Train as you label
The idea of Active Learning is quite simple, yet powerful. While you label data by hand, one (or many) ML algorithms are trained under the hood. It might be that the training of these algorithms is triggered periodically, such that - for instance - every 100th labeled record, a new training iteration is done for all registered models; or the training is triggered manually whenever needed. As you label, you train models.
With this concept, you can accomplish two very powerful tasks:
As you label data manually, the model(s) make suggestions for you, such that you can see how the current model would perform and can speed-up the process, as for many instances you only have to press enter given that the prediction is indeed correct. For those that are wrongly classified, you can either do a „this was wrong, put it back in the line“-operation, or correct the classification. Of course, this only helps if the model has sufficient classification performance, as otherwise you’d waste your time with correcting wrong predictions.
A significant improvement is in gaining knowledge about the unlabeled records. You can do this in two ways:
- When a model makes a prediction, you can calculate the confidence of this prediction. To do so, you must obtain the probabilities of each class per prediction. Once you have those probabilities, you can use a slightly adapted version of the entropy function to calculate the confidence. If the model can't decide between two classes (such as in a 50/50 probabilities case), the confidence will be 0. It grows as the probabilities skew more to a specific class, with the maximal value at 1 (the model is absolutely sure of its prediction).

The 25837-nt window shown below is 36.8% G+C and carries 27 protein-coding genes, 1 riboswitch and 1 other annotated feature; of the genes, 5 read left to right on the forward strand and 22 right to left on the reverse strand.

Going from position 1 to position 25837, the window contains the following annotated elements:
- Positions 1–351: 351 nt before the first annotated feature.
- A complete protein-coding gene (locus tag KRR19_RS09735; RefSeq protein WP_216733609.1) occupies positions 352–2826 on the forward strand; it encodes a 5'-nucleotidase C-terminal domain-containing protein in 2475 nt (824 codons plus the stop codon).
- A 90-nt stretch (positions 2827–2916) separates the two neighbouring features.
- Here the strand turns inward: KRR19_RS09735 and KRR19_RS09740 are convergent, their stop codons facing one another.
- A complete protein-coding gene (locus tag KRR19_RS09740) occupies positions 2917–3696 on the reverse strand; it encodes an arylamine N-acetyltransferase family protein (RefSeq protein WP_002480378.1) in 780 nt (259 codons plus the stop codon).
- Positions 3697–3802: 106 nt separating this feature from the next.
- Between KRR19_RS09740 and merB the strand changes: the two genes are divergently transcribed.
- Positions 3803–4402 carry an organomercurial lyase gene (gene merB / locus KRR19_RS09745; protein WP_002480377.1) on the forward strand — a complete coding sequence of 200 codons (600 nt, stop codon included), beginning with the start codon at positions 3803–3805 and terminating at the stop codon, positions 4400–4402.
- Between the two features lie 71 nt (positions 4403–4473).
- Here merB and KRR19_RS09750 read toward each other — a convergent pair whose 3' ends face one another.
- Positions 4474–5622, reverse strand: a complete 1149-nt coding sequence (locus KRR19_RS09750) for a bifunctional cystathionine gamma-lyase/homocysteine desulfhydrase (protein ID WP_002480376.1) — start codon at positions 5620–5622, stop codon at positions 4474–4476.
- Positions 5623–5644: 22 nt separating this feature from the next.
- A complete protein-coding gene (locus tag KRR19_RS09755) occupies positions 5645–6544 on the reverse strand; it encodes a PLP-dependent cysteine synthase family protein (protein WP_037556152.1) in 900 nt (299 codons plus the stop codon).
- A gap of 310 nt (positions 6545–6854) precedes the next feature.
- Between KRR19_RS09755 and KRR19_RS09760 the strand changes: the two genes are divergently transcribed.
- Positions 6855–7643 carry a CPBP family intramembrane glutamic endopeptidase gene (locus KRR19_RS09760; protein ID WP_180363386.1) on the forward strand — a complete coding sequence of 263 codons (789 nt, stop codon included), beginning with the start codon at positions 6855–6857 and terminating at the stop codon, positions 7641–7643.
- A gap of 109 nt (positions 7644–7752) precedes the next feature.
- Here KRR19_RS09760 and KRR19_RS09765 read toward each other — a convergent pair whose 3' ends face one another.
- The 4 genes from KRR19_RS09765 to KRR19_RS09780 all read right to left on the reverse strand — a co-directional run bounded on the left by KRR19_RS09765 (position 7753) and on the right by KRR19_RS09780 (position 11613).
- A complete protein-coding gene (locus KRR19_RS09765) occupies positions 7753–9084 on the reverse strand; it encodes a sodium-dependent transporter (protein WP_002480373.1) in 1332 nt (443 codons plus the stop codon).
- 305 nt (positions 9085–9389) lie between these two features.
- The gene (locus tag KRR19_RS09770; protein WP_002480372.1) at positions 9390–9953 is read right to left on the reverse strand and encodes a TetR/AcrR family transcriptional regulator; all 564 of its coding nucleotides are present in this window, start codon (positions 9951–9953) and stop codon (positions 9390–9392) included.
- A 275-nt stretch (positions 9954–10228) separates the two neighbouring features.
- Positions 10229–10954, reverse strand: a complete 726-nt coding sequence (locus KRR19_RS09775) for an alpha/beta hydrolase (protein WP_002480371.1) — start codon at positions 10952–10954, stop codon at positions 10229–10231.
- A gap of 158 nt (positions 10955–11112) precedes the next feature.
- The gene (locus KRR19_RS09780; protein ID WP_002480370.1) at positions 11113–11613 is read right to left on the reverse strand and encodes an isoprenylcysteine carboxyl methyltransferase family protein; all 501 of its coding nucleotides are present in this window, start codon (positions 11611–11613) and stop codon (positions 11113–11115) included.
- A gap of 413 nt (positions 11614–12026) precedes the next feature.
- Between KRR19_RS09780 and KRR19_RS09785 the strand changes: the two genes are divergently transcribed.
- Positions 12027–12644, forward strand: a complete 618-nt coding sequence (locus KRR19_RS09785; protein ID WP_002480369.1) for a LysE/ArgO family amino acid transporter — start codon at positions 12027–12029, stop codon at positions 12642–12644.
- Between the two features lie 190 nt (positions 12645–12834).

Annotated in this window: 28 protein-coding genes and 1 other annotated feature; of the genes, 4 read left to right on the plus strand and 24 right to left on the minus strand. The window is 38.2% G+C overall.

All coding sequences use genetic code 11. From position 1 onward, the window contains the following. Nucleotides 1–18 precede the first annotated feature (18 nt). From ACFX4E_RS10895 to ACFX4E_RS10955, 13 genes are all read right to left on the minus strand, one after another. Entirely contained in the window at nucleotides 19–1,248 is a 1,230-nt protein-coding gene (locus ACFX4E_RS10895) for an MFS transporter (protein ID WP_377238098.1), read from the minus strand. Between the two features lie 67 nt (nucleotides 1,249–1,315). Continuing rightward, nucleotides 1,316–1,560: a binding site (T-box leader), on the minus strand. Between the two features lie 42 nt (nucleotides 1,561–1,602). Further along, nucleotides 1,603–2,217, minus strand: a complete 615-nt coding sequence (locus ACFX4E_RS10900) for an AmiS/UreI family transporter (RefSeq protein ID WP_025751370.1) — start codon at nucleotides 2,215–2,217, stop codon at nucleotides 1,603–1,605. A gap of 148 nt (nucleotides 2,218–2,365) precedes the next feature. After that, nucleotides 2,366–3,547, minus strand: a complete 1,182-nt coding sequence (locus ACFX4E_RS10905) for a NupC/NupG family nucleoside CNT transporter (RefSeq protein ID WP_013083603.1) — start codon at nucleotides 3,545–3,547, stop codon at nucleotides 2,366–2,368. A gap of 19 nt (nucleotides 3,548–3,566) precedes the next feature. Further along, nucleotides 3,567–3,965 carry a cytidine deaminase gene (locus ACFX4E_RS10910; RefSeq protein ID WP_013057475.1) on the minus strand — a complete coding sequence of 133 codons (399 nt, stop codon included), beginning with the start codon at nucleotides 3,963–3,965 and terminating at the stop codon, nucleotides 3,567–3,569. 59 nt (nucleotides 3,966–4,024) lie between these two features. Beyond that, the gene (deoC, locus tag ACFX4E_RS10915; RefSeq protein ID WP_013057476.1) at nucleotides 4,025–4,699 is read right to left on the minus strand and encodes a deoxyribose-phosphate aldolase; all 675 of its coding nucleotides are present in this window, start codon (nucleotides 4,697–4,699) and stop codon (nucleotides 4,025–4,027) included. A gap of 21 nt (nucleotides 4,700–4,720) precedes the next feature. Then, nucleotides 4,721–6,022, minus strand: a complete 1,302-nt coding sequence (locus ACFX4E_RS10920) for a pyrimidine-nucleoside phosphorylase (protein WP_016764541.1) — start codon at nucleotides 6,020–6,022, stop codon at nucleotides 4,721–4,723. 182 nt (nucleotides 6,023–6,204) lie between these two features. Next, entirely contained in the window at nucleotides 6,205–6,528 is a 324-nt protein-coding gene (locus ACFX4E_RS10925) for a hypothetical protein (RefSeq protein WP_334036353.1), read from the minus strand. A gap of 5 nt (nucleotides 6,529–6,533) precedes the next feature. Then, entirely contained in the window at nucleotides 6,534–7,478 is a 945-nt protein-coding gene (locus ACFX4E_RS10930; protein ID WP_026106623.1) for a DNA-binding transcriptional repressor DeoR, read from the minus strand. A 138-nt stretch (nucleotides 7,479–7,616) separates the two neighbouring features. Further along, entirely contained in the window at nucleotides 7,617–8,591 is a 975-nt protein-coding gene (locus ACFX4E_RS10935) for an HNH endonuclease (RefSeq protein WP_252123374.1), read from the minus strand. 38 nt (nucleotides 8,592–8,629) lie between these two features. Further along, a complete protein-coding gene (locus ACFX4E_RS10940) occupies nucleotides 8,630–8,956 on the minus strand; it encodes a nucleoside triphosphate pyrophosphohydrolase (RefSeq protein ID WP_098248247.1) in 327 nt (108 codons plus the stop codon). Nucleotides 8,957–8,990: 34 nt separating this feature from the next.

This is called Uncertainty sampling; in the lower figure, you can see how the prediction probability x rises as the model tends more towards one of the extremes 0 or 1.
- Alternatively, you can calculate distances on the embeddings you use (such as Word2Vec) in order to apply sampling approaches that provide you with the records that give the most information on a yet unknown area of the feature space. For instance, you first want to "explore" the feature space by labeling data, so that you get a good understanding of what your data looks like. This can be scheduled by yielding the most informative records based on their location in the feature space, as long as your embedding is somewhat representative.
This is called Diversity sampling.
Those approaches can in fact be combined; either way, the system picks the data of which it thinks you should label next! This is not a random pick, this is an educated pick. This way, models can often learn better than traditional methods with substantially less data for training.
Perfect addition to Weak Supervision - Weak Classifiers
In kern, we use Active Learning to build what we call „weak classifiers“. Weak classifiers are simple ML models that tend to learn fast on few labeled records, such as Naive Bayes. As you label data manually, the classifiers learn to make predictions that are far better than random guess. Now if you’ve already read our blog post on Weak Supervision, you know that weak classifiers therefore make great heuristics! You can easily integrate multiple weak classifiers together with Python labeling functions to create a committee of heuristics, labeling your data at large-scale.
Weak classifiers are the perfect heuristic for cases in which it is plain difficult to describe a heuristic. You don’t know how to best express a label-characteristic? Don’t worry - just label some data manually, create a weak classifier, and integrate it into the Weak Supervision pipeline instantly.
Active Learning is a methodology designed to help you improve your manual labeling tasks. At kern, we go one step further, and apply Active Learning to improve both your manual and programmatic labeling tasks.